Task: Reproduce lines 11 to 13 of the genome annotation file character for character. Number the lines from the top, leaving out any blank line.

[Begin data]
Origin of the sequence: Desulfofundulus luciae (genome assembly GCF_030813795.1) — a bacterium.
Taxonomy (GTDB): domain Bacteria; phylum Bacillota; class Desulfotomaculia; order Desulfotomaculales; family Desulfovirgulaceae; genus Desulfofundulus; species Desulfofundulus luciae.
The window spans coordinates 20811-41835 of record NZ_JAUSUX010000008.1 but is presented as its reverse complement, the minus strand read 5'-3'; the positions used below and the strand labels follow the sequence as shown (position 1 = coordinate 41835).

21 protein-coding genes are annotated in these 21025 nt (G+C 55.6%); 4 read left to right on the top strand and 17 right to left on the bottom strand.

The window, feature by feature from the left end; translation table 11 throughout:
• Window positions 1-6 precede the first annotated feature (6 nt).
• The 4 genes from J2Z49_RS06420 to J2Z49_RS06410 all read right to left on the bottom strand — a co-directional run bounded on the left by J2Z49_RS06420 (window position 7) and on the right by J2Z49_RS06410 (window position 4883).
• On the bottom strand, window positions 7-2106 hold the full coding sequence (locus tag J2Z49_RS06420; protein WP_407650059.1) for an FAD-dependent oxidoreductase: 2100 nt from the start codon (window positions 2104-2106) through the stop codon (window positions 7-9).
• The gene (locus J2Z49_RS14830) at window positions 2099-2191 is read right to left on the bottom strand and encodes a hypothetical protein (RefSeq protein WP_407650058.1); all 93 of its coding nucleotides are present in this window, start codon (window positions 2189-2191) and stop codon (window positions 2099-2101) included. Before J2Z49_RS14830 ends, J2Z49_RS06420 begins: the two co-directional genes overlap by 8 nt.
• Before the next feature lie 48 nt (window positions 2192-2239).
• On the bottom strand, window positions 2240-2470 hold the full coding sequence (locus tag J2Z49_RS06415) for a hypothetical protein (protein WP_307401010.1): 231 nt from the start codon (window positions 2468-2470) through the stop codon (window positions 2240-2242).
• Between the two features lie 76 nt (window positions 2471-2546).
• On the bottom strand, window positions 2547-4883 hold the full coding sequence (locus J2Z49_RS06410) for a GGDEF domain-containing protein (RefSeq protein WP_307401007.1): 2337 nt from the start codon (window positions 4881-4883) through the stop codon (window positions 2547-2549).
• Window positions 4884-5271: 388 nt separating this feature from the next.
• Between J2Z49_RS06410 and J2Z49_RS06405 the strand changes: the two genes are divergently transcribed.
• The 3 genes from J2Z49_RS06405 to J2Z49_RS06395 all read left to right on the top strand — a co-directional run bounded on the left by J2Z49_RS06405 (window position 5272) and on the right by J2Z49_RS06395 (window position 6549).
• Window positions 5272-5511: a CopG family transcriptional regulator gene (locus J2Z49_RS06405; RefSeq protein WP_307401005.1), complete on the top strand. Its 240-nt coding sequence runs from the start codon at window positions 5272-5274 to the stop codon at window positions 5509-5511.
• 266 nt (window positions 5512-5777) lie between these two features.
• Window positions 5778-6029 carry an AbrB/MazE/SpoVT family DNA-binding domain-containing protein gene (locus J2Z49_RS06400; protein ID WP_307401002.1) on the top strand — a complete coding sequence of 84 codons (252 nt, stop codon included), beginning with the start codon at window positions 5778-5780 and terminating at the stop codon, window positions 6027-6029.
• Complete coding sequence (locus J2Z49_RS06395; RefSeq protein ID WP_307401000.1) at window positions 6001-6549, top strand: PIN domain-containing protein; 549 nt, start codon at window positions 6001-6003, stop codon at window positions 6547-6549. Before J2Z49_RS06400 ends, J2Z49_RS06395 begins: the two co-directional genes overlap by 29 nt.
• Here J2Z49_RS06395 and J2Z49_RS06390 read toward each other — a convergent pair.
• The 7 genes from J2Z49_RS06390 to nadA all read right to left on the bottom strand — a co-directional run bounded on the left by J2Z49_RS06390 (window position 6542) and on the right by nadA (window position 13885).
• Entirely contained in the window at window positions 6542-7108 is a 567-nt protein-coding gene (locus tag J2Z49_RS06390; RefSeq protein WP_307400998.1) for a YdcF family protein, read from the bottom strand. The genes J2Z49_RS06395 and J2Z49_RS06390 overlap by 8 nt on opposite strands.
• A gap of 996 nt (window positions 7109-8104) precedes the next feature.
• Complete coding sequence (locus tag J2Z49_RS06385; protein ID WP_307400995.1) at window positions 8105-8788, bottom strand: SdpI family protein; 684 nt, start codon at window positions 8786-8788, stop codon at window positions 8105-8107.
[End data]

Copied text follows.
• On the bottom strand, window positions 2240-2470 hold the full coding sequence (locus tag J2Z49_RS06415) for a hypothetical protein (protein WP_307401010.1): 231 nt from the start codon (window positions 2468-2470) through the stop codon (window positions 2240-2242).
• Between the two features lie 76 nt (window positions 2471-2546).
• On the bottom strand, window positions 2547-4883 hold the full coding sequence (locus J2Z49_RS06410) for a GGDEF domain-containing protein (RefSeq protein WP_307401007.1): 2337 nt from the start codon (window positions 4881-4883) through the stop codon (window positions 2547-2549).